Trends in Initial Evaluation of Veterinary Medicines in 201324 January 2014
EU - In 2013, the European Medicines Agency’s (EMA) Committee for Medicinal Products for Veterinary Use started the evaluation of a record number of 23 marketing-authorisation applications for new veterinary medicines, almost twice the volume in 2012 (12). The majority of applications (16) are for immunologicals.
The growing interest in the development of new veterinary medicines also seems to be demonstrated by the increasing number of scientific advice requests. In 2013, the CVMP received 40 requests from industry for scientific advice and responded to 34, which represents a slight increase compared with previous years (28 requests received in 2012). Similarly to medicines for human use, scientific advice in the veterinary area is designed to facilitate the development and access to the market of high-quality, effective and acceptably safe medicines.
In 2013, the CVMP issued 12 positive opinions for new veterinary medicines, including the first vaccine against foot-and-mouth disease for authorisation at European Union (EU) level. This is also the first vaccine using the full multistrain-dossier approach. This concept was established in 2010 to allow the swift availability of suitable vaccines in case of outbreaks of major livestock diseases that are caused by highly variable viruses, such as foot-and-mouth disease. Authorisation at EU level was also granted for a second vaccine against West Nile virus, a disease which is transmissible to man and has the potential to cause epidemics in horses since it is transmitted by infected mosquitos.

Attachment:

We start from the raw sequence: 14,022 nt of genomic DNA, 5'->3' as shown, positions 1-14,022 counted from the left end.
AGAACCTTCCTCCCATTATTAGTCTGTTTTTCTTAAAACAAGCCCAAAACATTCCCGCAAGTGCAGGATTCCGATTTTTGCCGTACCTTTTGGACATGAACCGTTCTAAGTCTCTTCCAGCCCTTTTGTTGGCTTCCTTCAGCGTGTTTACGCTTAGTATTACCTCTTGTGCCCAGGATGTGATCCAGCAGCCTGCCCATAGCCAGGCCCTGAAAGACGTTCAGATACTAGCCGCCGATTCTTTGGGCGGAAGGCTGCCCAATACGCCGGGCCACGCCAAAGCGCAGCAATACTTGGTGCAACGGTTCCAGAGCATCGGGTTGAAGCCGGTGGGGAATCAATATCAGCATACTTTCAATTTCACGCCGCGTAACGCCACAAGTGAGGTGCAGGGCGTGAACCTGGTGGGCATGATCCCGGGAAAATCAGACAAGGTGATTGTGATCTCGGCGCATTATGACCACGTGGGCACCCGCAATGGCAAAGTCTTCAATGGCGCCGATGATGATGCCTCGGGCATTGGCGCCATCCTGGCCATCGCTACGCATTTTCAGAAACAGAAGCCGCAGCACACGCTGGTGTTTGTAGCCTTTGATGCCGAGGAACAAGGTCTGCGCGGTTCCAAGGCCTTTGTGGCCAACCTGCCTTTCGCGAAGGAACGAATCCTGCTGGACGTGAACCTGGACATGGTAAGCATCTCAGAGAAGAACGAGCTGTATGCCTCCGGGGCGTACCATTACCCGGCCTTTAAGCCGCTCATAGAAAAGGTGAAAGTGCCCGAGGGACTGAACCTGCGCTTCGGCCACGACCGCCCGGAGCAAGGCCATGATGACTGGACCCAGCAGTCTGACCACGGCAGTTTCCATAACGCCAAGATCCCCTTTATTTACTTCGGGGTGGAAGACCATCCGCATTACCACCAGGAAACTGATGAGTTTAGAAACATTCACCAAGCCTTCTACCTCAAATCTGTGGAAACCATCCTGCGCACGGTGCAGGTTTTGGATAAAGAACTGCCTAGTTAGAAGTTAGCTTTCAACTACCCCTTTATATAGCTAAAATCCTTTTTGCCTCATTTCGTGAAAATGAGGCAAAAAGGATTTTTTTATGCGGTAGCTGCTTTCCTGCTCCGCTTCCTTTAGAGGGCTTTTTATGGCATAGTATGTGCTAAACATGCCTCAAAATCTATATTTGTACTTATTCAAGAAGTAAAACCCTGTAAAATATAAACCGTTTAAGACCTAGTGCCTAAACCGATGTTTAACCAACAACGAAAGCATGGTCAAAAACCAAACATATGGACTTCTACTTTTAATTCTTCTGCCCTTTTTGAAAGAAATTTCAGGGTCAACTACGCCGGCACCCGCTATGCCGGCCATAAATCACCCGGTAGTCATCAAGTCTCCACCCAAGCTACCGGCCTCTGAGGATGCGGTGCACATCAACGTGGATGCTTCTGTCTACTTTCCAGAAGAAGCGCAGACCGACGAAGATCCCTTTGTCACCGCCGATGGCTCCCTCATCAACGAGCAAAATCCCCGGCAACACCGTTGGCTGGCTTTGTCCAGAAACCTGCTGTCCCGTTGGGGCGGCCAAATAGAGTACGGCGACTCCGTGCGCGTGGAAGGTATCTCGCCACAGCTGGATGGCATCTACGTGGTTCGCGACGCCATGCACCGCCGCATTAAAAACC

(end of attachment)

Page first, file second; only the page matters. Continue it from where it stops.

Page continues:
In the area of companion animals, five out of the eight medicines that received a positive opinion were products against parasites for dogs and cats, showing the attractive nature of this market for animal health companies.
The CVMP also recommended minor-use-minor-species (MUMS) classification for 20 veterinary products of which 10 qualified for financial incentives. This classification is intended to stimulate the development of new veterinary medicines for minor species and for rare diseases in major species that would otherwise not be developed under current market conditions.
Since its introduction in October 2010, this policy has been successful in terms of increasing interest from the animal-health industry in submitting applications for MUMS products, with over 70 products classified so far. Following an analysis of the requests received and incentives granted, the Agency has limited access to financial incentives offered under this policy since 1 September 2013 to MUMS products indicated for food-producing species on the basis that this type of product has the potential to be of most benefit to animal or public health. The significant benefits in terms of access to specific data requirements continue to be available for all types of products classified by CVMP as MUMS.
TheCattleSite News Desk